|Born||October 15, 1833
|Died||April 14, 1911 (aged 77)
West Swanzey, New Hampshire
|Occupation||playwright and actor|
|Known for||The Old Homestead|
Rufus Thompson, a carpenter, and his wife Anne Hathaway Baxter moved in 1831 from West Swanzey, New Hampshire to Girard, Pennsylvania, where their son Henry Denman Thompson was born. In 1847, they returned to West Swanzey, where he was educated and at nineteen began work as a bookkeeper in Lowell, Massachusetts. While there, he developed an interest in theatre and decided to make it his career. He first went on the professional stage in 1850 at the Howard Athenæum in Boston, where he played a supernumerary in Macbeth. His first speaking role was in 1852 at Lowell, playing Orasman in the military drama, The French Spy. He moved to Toronto in 1854 to train at the Royal Lyceum Theatre, and in 1860 married Maria Bolton, who bore him three children. But Thompson had a disregard for serious study or rehearsals, and a manner unsuited for serious drama. With his large, good-natured eyes and thick red hair brushed straight up, audiences might laugh, ruining the gravitas of any scene. So he abandoned tragedy, and by 1862 was in England, performing at the City of London Theatre as a low comedian.
Thompson returned to Toronto that fall, then moved to his native United States in 1868, where he continued to work in theatre. Years later, he was with a vaudeville troupe when he wrote a short sketch about "Joshua Whitcomb," a New Hampshire "hayseed" who travels to the big city. When Thompson performed the routine for the first time in 1875 at Pittsburgh, it was warmly received, and became quite popular during the next few years. In 1885, he rewrote his sketch into a four-act play, entitled The Old Homestead. The new play opened in Boston in April 1886 with Thompson in the lead role, and became a very successful production that made him wealthy, with both a West Swanzey gentleman's farm and nearby lakefront summer cottage.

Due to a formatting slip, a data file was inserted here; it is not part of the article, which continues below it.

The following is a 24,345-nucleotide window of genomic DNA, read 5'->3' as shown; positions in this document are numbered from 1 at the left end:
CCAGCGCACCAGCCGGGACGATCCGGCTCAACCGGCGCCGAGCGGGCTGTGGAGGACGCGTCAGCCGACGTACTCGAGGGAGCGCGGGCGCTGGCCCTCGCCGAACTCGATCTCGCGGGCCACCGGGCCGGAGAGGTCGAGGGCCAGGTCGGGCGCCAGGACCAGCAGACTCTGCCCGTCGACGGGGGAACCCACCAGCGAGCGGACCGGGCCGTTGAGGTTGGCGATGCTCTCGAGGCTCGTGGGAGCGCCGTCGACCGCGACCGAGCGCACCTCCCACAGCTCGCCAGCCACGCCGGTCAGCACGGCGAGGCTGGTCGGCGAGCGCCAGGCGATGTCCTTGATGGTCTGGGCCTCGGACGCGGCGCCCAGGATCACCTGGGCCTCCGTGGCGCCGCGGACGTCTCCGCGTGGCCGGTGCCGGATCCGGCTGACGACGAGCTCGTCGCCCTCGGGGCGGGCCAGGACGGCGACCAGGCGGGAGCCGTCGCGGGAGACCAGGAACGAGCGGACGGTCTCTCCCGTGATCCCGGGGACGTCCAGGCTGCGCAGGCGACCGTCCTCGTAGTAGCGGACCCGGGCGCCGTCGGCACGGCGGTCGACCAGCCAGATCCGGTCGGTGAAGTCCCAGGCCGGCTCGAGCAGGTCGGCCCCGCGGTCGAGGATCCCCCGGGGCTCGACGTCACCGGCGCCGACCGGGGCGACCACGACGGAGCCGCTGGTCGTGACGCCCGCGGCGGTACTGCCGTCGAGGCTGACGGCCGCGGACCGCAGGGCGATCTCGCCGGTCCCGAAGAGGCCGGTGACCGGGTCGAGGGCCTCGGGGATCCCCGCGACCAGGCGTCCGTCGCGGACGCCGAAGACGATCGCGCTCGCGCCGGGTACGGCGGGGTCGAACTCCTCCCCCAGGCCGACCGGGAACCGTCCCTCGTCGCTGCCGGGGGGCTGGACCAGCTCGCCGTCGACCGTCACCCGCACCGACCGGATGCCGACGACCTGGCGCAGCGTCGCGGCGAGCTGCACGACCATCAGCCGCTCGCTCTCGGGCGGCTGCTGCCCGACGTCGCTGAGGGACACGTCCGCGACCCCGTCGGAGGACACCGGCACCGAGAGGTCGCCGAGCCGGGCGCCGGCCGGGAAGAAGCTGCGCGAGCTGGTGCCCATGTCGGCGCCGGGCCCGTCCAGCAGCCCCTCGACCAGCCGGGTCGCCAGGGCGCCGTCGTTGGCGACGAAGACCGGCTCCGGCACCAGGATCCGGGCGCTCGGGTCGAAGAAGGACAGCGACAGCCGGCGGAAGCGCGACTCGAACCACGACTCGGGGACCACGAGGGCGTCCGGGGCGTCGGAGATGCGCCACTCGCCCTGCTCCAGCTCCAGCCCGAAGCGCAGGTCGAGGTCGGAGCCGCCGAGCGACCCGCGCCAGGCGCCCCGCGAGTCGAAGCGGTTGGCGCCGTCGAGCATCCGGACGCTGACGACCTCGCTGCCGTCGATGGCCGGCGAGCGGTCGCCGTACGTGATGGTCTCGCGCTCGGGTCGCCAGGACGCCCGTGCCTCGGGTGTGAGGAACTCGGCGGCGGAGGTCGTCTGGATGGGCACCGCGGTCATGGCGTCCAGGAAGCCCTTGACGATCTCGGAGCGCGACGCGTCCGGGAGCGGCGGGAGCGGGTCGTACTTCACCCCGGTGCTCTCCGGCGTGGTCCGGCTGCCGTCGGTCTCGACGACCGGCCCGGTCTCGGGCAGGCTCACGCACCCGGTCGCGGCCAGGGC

Thompson toured with the play throughout the United States, debuted with it on Broadway in 1904, and returned as a revival in 1907. In 1915, after his death, it was made into a silent film of the same name by the Famous Players Film Company. Thompson wrote other plays, including some collaborative efforts with George W. Ryer (1843–1902), of which several were made into motion pictures. Their 1886 Broadway play became the basis for the 1926 film Sunshine of Paradise Alley, as was the case with their 1903 Broadway production of Our New Minister, which became the basis for the script for the 1913 Kalem Company film starring Alice Joyce and Tom Moore. In 1914, the Kalem Company also made the highly successful adventure film serial, The Hazards of Helen, based on Thompson's work.
Denman Thompson died when aged 77 at his home in West Swanzey.
- Brady, James Jay (1888). The Life of Denman Thompson (Joshua Whitcomb). New York, New York. pp. 17–30.
- Connecting Capron Cousins -- Thompson Genealogy
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